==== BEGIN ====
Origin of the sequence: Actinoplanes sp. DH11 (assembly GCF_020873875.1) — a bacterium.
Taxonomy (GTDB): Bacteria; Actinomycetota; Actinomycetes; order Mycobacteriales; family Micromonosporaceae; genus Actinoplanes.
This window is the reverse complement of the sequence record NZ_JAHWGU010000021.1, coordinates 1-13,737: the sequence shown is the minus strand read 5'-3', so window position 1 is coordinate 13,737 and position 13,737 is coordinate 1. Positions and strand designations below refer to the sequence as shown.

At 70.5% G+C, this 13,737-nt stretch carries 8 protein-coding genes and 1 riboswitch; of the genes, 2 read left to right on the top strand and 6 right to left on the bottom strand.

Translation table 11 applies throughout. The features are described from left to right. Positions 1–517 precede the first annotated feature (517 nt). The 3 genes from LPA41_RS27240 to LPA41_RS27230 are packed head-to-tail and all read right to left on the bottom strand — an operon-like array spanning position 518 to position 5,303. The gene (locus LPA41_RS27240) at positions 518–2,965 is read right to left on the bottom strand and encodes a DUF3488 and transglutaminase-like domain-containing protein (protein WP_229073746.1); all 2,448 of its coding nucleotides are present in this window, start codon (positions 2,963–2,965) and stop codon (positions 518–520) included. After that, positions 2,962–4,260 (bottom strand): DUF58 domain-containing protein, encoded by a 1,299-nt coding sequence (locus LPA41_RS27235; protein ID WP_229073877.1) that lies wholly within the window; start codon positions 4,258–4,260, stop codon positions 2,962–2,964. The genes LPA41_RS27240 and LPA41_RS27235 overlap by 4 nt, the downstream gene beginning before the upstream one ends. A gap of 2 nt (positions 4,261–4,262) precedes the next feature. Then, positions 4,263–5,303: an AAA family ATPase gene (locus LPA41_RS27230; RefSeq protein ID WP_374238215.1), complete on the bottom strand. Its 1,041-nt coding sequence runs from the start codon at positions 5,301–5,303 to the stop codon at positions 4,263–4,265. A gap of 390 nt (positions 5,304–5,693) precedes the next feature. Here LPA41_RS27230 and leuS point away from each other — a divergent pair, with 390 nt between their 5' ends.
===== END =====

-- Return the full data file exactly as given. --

Origin of the sequence: Actinoplanes sp. DH11 (assembly GCF_020873875.1) — a bacterium.
Taxonomy (GTDB): Bacteria; Actinomycetota; Actinomycetes; order Mycobacteriales; family Micromonosporaceae; genus Actinoplanes.
This window is the reverse complement of the sequence record NZ_JAHWGU010000021.1, coordinates 1-13,737: the sequence shown is the minus strand read 5'-3', so window position 1 is coordinate 13,737 and position 13,737 is coordinate 1. Positions and strand designations below refer to the sequence as shown.

At 70.5% G+C, this 13,737-nt stretch carries 8 protein-coding genes and 1 riboswitch; of the genes, 2 read left to right on the top strand and 6 right to left on the bottom strand.

Translation table 11 applies throughout. The features are described from left to right. Positions 1–517 precede the first annotated feature (517 nt). The 3 genes from LPA41_RS27240 to LPA41_RS27230 are packed head-to-tail and all read right to left on the bottom strand — an operon-like array spanning position 518 to position 5,303. The gene (locus LPA41_RS27240) at positions 518–2,965 is read right to left on the bottom strand and encodes a DUF3488 and transglutaminase-like domain-containing protein (protein WP_229073746.1); all 2,448 of its coding nucleotides are present in this window, start codon (positions 2,963–2,965) and stop codon (positions 518–520) included. After that, positions 2,962–4,260 (bottom strand): DUF58 domain-containing protein, encoded by a 1,299-nt coding sequence (locus LPA41_RS27235; protein ID WP_229073877.1) that lies wholly within the window; start codon positions 4,258–4,260, stop codon positions 2,962–2,964. The genes LPA41_RS27240 and LPA41_RS27235 overlap by 4 nt, the downstream gene beginning before the upstream one ends. A gap of 2 nt (positions 4,261–4,262) precedes the next feature. Then, positions 4,263–5,303: an AAA family ATPase gene (locus LPA41_RS27230; RefSeq protein ID WP_374238215.1), complete on the bottom strand. Its 1,041-nt coding sequence runs from the start codon at positions 5,301–5,303 to the stop codon at positions 4,263–4,265. A gap of 390 nt (positions 5,304–5,693) precedes the next feature. Here LPA41_RS27230 and leuS point away from each other — a divergent pair, with 390 nt between their 5' ends.